With less than seven weeks until the election, Mitt Romney can ill afford precious time explaining away another perceived gaffe, much less one playing to the image Democrats hope to paint of an unfeeling, uncaring plutocrat.
But that may be the highest price exacted by the controversy over taxes, victimhood and dependence that has been stirred by a secretly taped video of the candidate at a closed-door fundraiser.
Though the tape could undercut his support among seniors and downscale white voters — two groups Romney has long courted — so few voters are undecided that the latest controversy may do more to reinforce existing sentiments than change minds.
“A gaffe isn’t going to shift 20 points in the polls,” said Jack Pitney, a former Republican Party strategist who teaches at Claremont McKenna College. That said, “the opportunity for persuading people diminishes every day. Every day spent talking about some gaffe is a day not talking about unemployment,” which remains President Barack Obama’s greatest political liability.
The political world roiled over Romney’s remarks — including a willingness to write off nearly half the electorate because, he said, they paid no income taxes, were dependent on government and refused to take responsibility for their lives — for a second day on Tuesday.
The GOP presidential hopeful sought to reframe his remarks in a Fox News interview by casting the election as a choice between “a government that’s larger and more intrusive (and) a government that sees its role as protecting freedom and opportunity.”
“The right course for America is to create growth, create wealth,” Romney said. “Not to redistribute wealth.”
The controversy sent both sides to familiar battle stations.
Democrats seized on Romney’s statements, first reported by the Mother Jones news organization, as an insult, in the words of AFL-CIO President Richard Trumka, “to everyday people who know what it means to work incredibly hard and still fail to get by.”
“In a moment of candor, it was very clear that he doesn’t understand or care what almost everyone goes through, except for people like him,” Trumka said Tuesday at a Washington news conference, part of efforts to keep Romney’s comments alive — and the candidate on the defensive — for another day.
Obama offered a measured reaction in his first public response. “This is a big country,” Obama said during an appearance on CBS’ “Late Show With David Letterman.” “And people disagree about a lot but one thing I never tried to do — and I think none of us can do in public office — is suggest that because someone doesn’t agree with me that they’re ‘victims’ or they’re unpatriotic.”
Republicans, with a few exceptions, flew to Romney’s defense, saying they welcomed the debate prompted by his remarks, uttered in May to a group of high-dollar Florida donors.
“Romney is now in a position that he has to bring the fight to Obama on the entitlement state,” wrote Daniel Foster, editor of the National Review, voicing the sentiment of many conservatives hungry for an ideologically driven contest, rather than a simple up-or-down referendum on the economy.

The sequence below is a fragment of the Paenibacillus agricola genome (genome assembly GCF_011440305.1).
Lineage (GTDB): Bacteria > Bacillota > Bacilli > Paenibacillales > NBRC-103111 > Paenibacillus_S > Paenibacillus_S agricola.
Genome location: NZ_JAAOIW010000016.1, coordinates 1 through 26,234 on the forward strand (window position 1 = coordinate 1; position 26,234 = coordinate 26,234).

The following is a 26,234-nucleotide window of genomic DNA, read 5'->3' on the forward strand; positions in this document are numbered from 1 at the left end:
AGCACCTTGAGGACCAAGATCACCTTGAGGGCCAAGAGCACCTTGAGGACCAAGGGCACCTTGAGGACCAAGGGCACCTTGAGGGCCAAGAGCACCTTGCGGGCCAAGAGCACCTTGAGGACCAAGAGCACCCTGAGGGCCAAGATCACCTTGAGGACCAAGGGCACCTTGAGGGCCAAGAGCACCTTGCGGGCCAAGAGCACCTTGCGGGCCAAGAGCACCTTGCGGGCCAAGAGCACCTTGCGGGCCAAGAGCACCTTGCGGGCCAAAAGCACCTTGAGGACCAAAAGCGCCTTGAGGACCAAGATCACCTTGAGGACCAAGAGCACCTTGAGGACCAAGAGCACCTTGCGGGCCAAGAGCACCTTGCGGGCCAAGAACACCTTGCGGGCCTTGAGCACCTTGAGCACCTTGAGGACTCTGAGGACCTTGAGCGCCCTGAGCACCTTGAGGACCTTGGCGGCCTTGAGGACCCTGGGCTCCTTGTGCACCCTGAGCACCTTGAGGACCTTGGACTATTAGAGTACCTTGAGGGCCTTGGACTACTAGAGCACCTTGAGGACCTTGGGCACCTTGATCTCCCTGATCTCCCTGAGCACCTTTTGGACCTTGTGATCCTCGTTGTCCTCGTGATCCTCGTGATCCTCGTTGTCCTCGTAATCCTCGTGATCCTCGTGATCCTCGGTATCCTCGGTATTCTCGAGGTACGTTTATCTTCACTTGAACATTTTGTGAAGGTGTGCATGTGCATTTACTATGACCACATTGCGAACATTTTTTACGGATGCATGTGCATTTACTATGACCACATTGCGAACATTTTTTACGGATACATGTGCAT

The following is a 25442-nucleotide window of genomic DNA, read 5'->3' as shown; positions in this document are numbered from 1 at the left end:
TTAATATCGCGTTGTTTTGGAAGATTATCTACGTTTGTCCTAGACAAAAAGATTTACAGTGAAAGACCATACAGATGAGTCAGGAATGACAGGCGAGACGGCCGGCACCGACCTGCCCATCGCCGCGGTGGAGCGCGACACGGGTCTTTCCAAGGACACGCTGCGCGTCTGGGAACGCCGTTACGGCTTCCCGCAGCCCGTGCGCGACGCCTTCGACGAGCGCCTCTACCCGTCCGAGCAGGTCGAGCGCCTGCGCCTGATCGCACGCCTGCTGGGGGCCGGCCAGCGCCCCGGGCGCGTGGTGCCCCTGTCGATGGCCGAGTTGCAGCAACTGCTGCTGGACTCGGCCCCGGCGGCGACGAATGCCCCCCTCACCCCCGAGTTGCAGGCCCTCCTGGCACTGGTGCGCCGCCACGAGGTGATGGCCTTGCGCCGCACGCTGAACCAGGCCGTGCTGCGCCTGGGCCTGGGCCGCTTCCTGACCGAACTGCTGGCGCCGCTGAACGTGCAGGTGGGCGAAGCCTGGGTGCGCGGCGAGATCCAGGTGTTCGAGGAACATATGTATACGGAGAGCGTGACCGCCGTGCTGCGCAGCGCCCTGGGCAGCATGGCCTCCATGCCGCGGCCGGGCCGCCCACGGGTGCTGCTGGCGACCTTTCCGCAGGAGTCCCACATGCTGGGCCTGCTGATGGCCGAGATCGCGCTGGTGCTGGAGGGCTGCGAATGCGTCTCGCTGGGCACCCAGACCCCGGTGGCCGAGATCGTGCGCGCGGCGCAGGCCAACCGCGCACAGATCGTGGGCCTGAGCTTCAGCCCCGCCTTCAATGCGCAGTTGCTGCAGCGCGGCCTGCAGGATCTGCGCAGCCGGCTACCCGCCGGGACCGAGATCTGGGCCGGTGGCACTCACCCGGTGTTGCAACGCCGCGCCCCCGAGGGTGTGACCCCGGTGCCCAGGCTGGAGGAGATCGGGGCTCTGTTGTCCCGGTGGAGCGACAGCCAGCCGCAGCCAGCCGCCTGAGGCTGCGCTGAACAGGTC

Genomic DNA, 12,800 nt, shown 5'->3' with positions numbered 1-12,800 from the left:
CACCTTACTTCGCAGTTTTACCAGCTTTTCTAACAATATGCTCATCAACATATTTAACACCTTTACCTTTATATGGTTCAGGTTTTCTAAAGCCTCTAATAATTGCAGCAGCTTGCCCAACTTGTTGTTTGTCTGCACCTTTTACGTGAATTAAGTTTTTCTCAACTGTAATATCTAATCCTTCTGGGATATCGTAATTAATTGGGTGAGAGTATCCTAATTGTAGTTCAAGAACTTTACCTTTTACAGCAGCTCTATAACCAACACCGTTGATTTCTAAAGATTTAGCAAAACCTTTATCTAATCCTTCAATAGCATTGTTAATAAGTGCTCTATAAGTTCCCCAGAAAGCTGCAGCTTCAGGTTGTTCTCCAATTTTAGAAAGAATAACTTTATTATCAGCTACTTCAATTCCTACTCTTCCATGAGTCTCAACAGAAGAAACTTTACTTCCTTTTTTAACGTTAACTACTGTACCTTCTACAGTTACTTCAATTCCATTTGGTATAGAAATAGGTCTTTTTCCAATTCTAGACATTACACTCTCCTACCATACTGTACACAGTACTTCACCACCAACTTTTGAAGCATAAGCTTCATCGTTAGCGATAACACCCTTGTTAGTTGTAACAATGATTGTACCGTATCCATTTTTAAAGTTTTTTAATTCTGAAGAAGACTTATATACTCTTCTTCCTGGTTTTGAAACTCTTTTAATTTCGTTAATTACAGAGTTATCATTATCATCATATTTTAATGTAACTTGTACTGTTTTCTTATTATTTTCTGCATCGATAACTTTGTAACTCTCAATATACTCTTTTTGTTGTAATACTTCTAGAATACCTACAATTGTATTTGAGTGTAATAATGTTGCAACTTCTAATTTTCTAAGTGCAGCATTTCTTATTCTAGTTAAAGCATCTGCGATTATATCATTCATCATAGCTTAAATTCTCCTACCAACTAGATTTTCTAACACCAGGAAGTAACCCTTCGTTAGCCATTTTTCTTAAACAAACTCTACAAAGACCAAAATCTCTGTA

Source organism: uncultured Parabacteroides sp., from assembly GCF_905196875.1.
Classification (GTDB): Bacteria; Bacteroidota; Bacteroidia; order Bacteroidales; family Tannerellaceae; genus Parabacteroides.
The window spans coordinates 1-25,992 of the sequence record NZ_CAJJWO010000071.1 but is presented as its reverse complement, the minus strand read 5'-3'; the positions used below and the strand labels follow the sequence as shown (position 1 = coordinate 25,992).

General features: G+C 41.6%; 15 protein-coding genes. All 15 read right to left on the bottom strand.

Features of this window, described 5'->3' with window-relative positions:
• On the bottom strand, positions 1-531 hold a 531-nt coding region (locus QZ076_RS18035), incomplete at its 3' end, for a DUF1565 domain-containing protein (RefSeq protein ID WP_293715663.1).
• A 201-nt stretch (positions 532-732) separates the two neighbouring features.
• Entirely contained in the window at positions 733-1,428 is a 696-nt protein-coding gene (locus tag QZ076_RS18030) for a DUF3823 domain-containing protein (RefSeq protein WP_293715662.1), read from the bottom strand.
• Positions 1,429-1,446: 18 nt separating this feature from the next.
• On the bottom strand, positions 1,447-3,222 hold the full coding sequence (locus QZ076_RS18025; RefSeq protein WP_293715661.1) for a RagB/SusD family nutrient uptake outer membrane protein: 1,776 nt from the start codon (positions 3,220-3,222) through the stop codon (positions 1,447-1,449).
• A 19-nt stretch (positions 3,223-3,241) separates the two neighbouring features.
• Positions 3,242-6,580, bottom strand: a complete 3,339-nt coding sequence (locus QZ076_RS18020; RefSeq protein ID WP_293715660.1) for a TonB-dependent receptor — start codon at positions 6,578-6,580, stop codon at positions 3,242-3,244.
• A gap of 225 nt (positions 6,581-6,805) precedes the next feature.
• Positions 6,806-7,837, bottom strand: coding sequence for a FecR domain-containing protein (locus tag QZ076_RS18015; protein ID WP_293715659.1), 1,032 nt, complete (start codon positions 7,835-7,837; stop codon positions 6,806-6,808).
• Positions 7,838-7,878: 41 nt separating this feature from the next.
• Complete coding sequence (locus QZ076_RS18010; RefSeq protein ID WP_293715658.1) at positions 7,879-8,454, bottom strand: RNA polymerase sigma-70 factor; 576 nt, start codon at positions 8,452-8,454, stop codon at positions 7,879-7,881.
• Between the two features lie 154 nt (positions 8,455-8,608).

“This could be the opportunity for Romney and for that campaign to finally take the gloves off and take the fear off and just start explaining conservatism,” radio’s Rush Limbaugh told his sizable audience. “Start explaining liberty to people and what it means.”
There were a few notable dissenters, among them Sen. Scott Brown of Massachusetts (who happens to share a campaign consultant with Romney) and Linda McMahon, who is running for the U.S. Senate in Connecticut. Both Republicans disavowed Romney’s statements, seemingly concerned about how they would play in their heavily Democratic states.
For his part, Romney said on Fox News he was merely stating the obvious, “That I don’t expect to get 60 or 70 percent of the vote. I understand that some portion will be the president’s, some portion will be mine. I’ve got to get as many as I can from every single cohort in the country.”
On Monday, Mother Jones released portions of the video in which Romney said 47 percent of the public would vote for Obama because they “believe they are victims” and feel the government has an obligation to provide health care, food, housing, “you name it.”
“My job is not to worry about those people,” Romney said on the video. “I’ll never convince them they should take personal responsibility and care for their lives.”
Inevitably, his remarks drew comparison to Obama’s unscripted moment at a closed-door fundraiser in 2008, in which he spoke of “bitter” small-town voters “clinging to guns or religion.” That comment, however, came six months before the general election.
More significantly he was already losing those voters to Hillary Rodham Clinton.
By contrast, seniors and white men without a college degree — who make up a substantial portion of the 47 percent that Romney spoke of — are an important part of his political base.
In some of the hotly contested states, movements of relatively small numbers of voters could be determinative. But that would appear to be the only circumstance in which the Romney remarks would have much impact.
And it was too soon to tell where those voters would come to rest — whether they would see themselves as part of those targeted by Romney’s comments or, alternately, as burdened by having to support those who receive government benefits.